Romantic Relationships After Abuse

I have not written much lately. Those of us trying to process abuse, deconstruction, conversion, etc. have our grand moments of revelation. Yet, most of the time it’s a slow slog towards greater understanding of ourselves, processing, and moving forward. I am in one of those times.


My writing coach assigned a book for me to read. I knew nothing about it but was glued from the first chapter. It is a memoir of a gay couple who fostered triplets on a day’s notice, spent countless hours in the NICU learning specific skills for preemies with health issues, and how they fought to keep the children in a discriminatory system that tried to enable a schizophrenic, alcoholic, drug-addicted mother and grandmother to attain custody instead of them. The writing is incredible and captivates the reader. Apparently, that was the point…to teach me how a good memoir is written. Ahhh, I see mine still requires a lot of work.


I also started dating seriously a few months ago. After two failed marriages, it feels awkward to even mention this. The first husband was abusive as I’ve blogged. The second was highly misleading, lazy, and bummed off me. At my age, I am supposed to have my shit together. One of my dearest friends told me I need to think of my reputation at this stage of life and I can no longer use my abusive experiences as excuses for future failed relationships.


That did not compute. I realized that my concept of relationships, success/failure, and reputation have completely changed. I no longer live within this Evangelical construct and view the world differently. I wonder if others have had similar experiences. Most of my family and friends seem willfully ambivalent/ignorant of my relationship…I suppose because I’ve been married before and they don’t won’t to see me hurt again, make another mistake, or invest in a relationship that might not last. It’s hard for me because I’m the happiest and most fulfilled I’ve ever been in life. I’m enjoying, learning, and thriving.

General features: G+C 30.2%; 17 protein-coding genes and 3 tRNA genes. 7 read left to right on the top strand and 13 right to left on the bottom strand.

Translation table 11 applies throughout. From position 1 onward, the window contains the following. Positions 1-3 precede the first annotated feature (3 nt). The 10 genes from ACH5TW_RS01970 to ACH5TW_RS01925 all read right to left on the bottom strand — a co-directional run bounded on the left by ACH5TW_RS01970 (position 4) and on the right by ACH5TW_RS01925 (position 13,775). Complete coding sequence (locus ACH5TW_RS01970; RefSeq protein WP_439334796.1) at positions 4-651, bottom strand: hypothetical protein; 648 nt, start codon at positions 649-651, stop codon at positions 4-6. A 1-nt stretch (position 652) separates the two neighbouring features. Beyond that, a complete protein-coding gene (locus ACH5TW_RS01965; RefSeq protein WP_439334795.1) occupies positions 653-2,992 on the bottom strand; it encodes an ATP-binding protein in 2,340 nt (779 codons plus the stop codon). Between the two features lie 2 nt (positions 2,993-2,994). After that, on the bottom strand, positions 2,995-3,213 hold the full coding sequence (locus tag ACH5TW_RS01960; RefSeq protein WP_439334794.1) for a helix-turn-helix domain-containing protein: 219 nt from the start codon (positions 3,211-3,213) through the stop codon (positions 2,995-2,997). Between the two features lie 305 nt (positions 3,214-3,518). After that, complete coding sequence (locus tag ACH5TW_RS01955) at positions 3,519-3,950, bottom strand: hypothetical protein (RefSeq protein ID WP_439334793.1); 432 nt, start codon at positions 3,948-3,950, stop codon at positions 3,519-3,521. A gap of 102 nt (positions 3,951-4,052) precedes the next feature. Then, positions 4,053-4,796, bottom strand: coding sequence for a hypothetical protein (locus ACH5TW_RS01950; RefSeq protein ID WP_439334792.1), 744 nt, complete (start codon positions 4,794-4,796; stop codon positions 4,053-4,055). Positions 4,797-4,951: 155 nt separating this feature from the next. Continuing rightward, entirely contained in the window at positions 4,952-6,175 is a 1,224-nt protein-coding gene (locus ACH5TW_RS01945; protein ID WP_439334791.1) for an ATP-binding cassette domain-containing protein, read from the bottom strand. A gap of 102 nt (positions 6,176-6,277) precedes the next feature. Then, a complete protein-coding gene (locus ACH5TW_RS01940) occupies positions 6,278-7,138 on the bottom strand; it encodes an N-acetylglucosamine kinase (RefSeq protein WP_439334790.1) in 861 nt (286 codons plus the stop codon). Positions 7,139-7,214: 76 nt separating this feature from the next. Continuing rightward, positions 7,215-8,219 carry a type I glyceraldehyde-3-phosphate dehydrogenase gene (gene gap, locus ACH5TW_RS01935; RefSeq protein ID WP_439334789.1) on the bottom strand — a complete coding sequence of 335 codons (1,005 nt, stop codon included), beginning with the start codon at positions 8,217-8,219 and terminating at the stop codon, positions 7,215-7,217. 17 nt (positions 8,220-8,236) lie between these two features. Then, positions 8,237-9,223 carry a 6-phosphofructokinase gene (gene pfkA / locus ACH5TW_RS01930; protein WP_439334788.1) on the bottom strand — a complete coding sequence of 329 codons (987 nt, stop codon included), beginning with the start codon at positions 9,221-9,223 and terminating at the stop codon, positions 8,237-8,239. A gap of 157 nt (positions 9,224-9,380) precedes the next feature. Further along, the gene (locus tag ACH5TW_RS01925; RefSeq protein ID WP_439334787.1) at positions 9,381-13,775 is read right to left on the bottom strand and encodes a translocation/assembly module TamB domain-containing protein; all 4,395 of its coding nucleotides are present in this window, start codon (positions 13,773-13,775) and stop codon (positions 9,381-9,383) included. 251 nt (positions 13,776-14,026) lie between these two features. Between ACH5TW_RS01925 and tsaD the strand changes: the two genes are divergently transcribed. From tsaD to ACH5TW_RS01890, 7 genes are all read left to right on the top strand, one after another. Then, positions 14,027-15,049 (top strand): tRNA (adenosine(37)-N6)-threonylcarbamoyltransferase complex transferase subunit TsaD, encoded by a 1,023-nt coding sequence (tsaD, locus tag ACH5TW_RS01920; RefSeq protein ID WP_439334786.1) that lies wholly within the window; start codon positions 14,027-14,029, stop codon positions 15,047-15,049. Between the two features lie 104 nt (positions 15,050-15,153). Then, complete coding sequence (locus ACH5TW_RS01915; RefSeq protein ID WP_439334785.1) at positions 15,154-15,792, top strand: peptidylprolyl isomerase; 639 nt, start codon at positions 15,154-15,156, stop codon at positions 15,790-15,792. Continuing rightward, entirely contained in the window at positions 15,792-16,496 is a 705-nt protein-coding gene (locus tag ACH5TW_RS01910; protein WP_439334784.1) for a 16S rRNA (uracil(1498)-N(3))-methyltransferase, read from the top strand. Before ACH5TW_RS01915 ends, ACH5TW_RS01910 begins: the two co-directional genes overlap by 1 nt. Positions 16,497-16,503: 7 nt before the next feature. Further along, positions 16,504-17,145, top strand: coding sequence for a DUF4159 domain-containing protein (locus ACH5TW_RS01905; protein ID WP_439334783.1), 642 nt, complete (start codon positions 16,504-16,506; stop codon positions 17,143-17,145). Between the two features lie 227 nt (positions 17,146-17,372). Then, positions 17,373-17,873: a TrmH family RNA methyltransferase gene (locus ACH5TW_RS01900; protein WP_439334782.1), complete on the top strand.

I readily acknowledge my failures in marriages and in life. Those of us raised in extremely abusive environments are always trying to figure out the next step, how to make better choices, and how to not end up in the same situation again. Healing from childhood trauma and abuse is not a quick process.

The discussion with my friend made me realize how much many in our society value an ideal of relationships and marriage over reality. I have known countless individuals in absolute misery in their marriages who have not divorced, are waiting for their kids to graduate high school, or some other such plan. Meanwhile, their marital relationship is nothing but a façade. Yet somehow they imagine their kids, family, and friends don’t notice.


I suppose when you reach rock bottom….everyone KNOWS you’ve failed…TWICE. It can be motivation to fall into line like everyone else. Or in my case, to realize I do not want a façade regardless of the social stigma. I view relationships more fluidly now. Some individuals are fortunate to find a partner with whom they grow in life. But many others are in relationships with a partner who regresses, refuses to acknowledge problems and address them, or reveals their abusive nature. When you find yourself in this situation, an Evangelical Christian is to pray more and work harder to fix it. But it requires both partners to fix a relationship, and there is only so much one person can do alone.